The plaintiff asked the presiding judge to rule that, if they should find that the plaintiff's attorneys with the plaintiff's authority and for a good consideration agreed with Wilson that they would not make him a co-defendant in this action, and Wilson paid the money as agreed, such agreement was no bar to plaintiff's recovery; and that any settlement made by plaintiff's attorneys with Wilson after suit brought by the plaintiff against the defendant Casey was not a bar to this action.

The requests were refused and the plaintiff excepted.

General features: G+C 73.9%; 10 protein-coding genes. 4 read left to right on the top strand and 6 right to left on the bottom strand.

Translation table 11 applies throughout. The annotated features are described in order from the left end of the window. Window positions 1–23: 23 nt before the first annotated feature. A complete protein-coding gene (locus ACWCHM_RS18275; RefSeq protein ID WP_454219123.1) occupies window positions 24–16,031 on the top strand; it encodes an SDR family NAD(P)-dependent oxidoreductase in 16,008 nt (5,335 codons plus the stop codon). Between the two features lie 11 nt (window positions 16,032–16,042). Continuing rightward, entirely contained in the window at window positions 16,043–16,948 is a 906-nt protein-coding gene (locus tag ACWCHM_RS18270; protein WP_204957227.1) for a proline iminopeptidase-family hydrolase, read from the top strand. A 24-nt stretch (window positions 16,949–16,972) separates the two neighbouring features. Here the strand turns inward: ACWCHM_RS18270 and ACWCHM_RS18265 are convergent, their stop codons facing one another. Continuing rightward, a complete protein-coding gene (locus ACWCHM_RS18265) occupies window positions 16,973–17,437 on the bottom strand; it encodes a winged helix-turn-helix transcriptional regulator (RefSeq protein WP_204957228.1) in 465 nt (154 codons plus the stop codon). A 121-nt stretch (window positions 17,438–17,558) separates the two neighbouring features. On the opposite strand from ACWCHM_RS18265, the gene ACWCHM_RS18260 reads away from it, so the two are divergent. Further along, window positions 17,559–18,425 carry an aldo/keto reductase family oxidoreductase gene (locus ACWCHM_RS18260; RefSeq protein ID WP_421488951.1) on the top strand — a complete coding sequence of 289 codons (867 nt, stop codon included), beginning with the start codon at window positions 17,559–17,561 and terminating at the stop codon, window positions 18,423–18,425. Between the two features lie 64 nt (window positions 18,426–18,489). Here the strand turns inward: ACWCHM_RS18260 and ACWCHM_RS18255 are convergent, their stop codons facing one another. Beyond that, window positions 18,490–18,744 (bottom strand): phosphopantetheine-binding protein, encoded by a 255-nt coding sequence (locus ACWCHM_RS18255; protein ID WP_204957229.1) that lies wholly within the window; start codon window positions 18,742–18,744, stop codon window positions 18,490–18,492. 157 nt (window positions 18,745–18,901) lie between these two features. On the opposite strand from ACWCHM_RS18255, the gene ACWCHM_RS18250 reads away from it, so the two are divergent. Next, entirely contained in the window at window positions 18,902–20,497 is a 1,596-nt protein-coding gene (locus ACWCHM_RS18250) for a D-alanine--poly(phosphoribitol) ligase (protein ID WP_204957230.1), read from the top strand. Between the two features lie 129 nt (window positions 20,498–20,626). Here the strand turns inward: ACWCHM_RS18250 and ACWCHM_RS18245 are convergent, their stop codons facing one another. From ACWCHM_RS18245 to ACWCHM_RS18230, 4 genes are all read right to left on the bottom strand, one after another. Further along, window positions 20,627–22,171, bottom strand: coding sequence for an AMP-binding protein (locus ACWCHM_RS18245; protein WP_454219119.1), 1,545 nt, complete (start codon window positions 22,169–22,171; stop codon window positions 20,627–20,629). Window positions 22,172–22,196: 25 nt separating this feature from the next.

The judge, without exception by the defendant, charged the jury in part as follows: "If you should find that here was a wrong which was committed by Judge Casey and by Wilson, the clerk, or if you should find that Judge Casey was the sole wrongdoer in this case, and you should find that Wilson was not blamable and not chargeable with any wrong so far as this plaintiff is concerned, yet if the plaintiff should make a claim against Wilson and should claim that he was liable as well as Casey, and, that claim being made, settlement should be made with Wilson, that would equally discharge the defendant Casey, as it would be a discharge of Wilson. . . . In order that the defendant may be relieved from liability it must appear that Mr. Joyner, acting as the plaintiff's attorney, did make a settlement with Wilson, and that he made that settlement with the knowledge and with the consent of the plaintiff. . . . If you find that there was such a settlement and that it was a settlement of the claim which the plaintiff had against Wilson, growing out of this arrest, and that Wilson was paying this money to relieve himself from being joined as a co-defendant, that the purpose and the intent of that settlement was to release and relieve and excuse Wilson from further liability so that he would not be sued again so that no further claim should be made on him in this case, then that settlement, if made under the circumstances which I have recited, would be a bar in this action to the plaintiff's recovery."